The success of Baba Ramdev in business is inspiring gurus such as Sri Sri Ravi Shankar, Sadhguru Jaggi Vasudev, Ram Rahim as well as Aurobindo Ashram to enter the consumer segment with Ayurveda-centric products. Experts say the market for pure Ayurvedic or herbal products is still small even for Patanjali. Patanjali sells around 500 products, such as medicinal products. But ghee accounts for the largest share in revenue at 30-35 percent.
Healthcare is next at just 20 percent, where it competes with traditional players. Ameve Sharma left consultancy firm McKinsey & Co about two year earlier and is now busy planning the launch of new products, from herbal pain relievers to cough syrups. The third-generation scion of a century-old firm, Baidyanath, is seeking to ride the Ayurveda wave generated by yoga guru Baba Ramdev's Patanjali Ayurved, which has gone beyond traditional products to make use of the business potential of the ancient system of medicine.
At that time the Kolkata-based Baidyanath, which sells nearly 750 products, meanwhile, says it has no ambition to rival Patanjali, Dabur or Himalaya in the core FMCG segments. "We have been here for 100 years and want to survive another century in a sustainable way. No point getting into all FMCG segments and be a fringe player," said Sharma.
So, what did Patanjali that started in 1997 as a small pharmacy in the holy town of Haridwar do differently? For one, the company expanded its reach from 200 Patanjali outlets in 2014 to 5,000 franchise stores currently and launched more than two dozen mainstream FMCG products as none of the existing herbal players catered to categories such as noodles, oats and detergents.
Now in view of the Indian consumers going herbal and natural, 100-year-old Baidyanath Ayurved is launching FMCG products infused with ayurvedic herbs.
The company intends to roll out 70-75 products in categories such as natural juices and tea, toothpaste, skincare and haircare this year. It is also launching exclusive retail stores. The first store opened in New Delhi last month.
Anurag Sharma, Executive Director, Baidyanath Ayurved, said, “We realised that our ayurvedic medicine business only appeals to a small category of consumers. With growing awareness about health and wellness among consumers, we decided to enter the health benefits-related FMCG product segment as we wanted to widen our consumer base.”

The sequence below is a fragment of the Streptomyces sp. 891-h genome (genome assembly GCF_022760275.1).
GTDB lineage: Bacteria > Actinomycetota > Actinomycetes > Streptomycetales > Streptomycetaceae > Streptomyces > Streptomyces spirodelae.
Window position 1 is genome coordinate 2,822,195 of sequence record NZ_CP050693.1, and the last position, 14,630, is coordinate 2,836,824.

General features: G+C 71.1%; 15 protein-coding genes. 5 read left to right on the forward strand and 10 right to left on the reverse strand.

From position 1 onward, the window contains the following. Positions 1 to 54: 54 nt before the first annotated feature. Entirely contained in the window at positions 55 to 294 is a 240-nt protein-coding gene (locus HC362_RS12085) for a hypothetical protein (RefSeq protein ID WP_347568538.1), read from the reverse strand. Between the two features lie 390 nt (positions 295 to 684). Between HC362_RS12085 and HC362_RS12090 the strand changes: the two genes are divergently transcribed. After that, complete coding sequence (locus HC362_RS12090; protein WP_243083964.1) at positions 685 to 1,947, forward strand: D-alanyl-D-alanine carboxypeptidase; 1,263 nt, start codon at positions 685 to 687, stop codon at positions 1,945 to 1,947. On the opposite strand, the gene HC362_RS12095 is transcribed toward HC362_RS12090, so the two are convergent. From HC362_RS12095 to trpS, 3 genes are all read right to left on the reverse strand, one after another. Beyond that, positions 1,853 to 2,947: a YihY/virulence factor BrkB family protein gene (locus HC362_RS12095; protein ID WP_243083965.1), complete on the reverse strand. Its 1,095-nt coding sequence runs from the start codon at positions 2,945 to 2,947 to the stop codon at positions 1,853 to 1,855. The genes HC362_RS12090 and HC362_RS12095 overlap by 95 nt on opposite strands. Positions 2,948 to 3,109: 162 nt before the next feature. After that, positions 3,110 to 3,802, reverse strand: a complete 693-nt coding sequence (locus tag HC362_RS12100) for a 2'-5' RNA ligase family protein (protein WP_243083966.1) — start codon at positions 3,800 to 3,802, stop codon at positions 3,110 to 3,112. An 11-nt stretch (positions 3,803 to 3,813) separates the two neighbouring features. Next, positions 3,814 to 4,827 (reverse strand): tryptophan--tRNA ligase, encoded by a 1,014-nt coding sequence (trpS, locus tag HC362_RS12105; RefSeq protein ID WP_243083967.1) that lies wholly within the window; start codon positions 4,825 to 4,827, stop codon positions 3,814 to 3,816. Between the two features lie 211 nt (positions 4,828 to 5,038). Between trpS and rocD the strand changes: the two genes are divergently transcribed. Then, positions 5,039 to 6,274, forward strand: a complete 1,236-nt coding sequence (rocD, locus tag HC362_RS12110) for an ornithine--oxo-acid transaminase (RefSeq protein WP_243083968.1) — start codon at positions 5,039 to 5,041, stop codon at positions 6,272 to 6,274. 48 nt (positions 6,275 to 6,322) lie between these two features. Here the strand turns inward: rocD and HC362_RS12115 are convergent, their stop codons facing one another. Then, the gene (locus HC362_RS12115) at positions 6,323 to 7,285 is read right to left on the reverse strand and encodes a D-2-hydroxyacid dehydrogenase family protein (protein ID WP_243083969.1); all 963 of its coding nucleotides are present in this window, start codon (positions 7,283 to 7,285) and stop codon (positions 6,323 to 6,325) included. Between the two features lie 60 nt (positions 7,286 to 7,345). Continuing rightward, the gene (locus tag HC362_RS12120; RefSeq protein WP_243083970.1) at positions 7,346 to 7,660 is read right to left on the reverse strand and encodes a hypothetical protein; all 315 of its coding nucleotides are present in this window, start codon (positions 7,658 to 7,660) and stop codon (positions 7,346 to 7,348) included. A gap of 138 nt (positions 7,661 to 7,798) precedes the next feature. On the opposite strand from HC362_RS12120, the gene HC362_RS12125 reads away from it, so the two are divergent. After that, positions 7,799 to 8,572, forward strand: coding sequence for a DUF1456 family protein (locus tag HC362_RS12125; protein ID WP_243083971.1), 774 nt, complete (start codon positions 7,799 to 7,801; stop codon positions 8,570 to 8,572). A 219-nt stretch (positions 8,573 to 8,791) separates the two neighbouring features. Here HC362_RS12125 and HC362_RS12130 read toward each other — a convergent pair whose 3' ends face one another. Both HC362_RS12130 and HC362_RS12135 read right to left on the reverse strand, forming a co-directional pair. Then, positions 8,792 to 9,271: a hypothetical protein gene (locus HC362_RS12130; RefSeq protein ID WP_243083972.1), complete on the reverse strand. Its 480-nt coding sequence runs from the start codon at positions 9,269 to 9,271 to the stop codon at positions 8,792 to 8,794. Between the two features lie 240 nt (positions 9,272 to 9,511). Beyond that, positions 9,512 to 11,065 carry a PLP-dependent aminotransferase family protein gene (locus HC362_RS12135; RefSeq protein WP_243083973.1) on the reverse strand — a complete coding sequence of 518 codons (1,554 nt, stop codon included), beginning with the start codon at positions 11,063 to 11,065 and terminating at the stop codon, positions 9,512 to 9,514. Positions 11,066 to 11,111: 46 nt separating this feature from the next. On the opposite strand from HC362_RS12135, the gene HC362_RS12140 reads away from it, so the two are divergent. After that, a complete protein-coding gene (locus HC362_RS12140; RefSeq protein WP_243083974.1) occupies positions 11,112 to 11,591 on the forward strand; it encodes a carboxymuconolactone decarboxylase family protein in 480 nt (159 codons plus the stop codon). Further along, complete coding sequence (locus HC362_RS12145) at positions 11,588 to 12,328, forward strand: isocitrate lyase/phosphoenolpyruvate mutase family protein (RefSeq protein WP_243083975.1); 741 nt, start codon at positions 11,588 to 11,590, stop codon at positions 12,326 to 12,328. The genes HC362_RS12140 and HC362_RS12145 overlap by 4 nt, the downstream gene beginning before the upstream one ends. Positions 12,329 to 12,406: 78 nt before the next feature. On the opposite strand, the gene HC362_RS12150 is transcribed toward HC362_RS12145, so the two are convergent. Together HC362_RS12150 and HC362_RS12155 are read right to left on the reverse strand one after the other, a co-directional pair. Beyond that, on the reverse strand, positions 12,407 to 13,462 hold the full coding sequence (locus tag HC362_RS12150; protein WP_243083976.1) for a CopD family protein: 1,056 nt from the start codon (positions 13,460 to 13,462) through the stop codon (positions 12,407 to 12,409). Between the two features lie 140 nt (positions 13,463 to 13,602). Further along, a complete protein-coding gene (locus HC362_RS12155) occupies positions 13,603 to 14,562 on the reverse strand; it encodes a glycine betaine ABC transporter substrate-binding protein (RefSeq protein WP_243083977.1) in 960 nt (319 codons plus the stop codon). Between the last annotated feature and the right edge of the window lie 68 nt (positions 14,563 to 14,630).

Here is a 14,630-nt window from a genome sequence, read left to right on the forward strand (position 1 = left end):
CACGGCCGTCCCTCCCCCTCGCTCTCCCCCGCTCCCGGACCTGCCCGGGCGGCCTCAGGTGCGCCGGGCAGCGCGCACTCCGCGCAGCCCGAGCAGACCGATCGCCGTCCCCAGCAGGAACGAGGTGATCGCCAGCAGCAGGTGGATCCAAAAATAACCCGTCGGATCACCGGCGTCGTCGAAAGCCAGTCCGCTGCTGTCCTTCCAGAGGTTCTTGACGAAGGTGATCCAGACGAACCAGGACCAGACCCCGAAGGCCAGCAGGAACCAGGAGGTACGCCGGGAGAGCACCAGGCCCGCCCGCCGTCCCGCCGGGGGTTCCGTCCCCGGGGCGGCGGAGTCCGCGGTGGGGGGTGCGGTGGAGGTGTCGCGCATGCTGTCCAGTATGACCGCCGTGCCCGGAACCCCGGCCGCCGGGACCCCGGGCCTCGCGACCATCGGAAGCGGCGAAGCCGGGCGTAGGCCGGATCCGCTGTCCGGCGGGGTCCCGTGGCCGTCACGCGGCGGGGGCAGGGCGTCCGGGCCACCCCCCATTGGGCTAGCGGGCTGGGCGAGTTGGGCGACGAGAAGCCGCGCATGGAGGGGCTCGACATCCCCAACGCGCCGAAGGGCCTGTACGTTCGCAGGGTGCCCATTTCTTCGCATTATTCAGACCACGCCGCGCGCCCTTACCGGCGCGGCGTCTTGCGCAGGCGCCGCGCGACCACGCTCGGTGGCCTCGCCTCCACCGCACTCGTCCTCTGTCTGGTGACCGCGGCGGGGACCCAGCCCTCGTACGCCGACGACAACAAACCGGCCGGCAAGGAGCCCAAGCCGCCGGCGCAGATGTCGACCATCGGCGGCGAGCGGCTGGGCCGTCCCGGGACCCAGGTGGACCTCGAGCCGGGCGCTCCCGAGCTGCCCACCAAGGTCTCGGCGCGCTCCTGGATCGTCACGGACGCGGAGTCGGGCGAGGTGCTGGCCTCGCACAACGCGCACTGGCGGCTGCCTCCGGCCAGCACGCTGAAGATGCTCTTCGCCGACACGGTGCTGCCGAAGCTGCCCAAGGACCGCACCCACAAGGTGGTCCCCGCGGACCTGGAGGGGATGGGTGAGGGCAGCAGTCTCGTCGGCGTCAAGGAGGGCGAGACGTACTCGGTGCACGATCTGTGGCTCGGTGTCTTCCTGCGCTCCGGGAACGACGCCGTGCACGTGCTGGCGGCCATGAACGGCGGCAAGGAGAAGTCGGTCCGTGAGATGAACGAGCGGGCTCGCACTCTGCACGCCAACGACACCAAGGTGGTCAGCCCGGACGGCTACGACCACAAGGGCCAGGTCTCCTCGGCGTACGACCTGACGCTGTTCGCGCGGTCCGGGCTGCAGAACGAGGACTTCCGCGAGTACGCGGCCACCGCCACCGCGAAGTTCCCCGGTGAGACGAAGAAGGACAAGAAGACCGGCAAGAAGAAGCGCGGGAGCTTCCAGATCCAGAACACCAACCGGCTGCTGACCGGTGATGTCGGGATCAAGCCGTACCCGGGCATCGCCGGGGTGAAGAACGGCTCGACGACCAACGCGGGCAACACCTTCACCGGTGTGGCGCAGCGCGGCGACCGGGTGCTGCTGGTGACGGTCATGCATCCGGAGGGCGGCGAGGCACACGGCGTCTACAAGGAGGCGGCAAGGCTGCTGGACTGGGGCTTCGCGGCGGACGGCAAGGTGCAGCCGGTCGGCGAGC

The company initiated its FMCG play by repositioning some of its ayurvedic haircare and skincare products under the sub-brand, Mantra Herbal. It will now roll out its range of ready-to-drink natural juices across the country. In the oral care segment, the company recently launched Ayudant herbal toothpaste, which has herbs such as neem, pudina, triphala, babool and clove.
“While we have a well-established distribution chain for our ayurvedic medicines, we have roped in 100 new distributors for creating a separate distribution channel for our FMCG products. By the end of the year, we hope to have about 400 distributors across the country,” Sharma said. The company aims to earn about ₹100 crore initially from the FMCG business.
Also on the cards is the launch of functional food products such as herbal spices in liquid form that can be used in cooking. “We will only enter categories where we believe we can deliver a validated health benefit to consumers. It is very important for Ayurved to adopt modern validation tools,” he added.
The company is also looking to set up exclusive retail stores. “The first few stores will be company-owned and then we will look for franchise partners. These stores will showcase the entire range of Baidyanath products, which include medicines, OTC items, FMCG products and will also have a vaidya for consultation,” he said.
The company intends opening 14-18 such exclusive retail stores this year.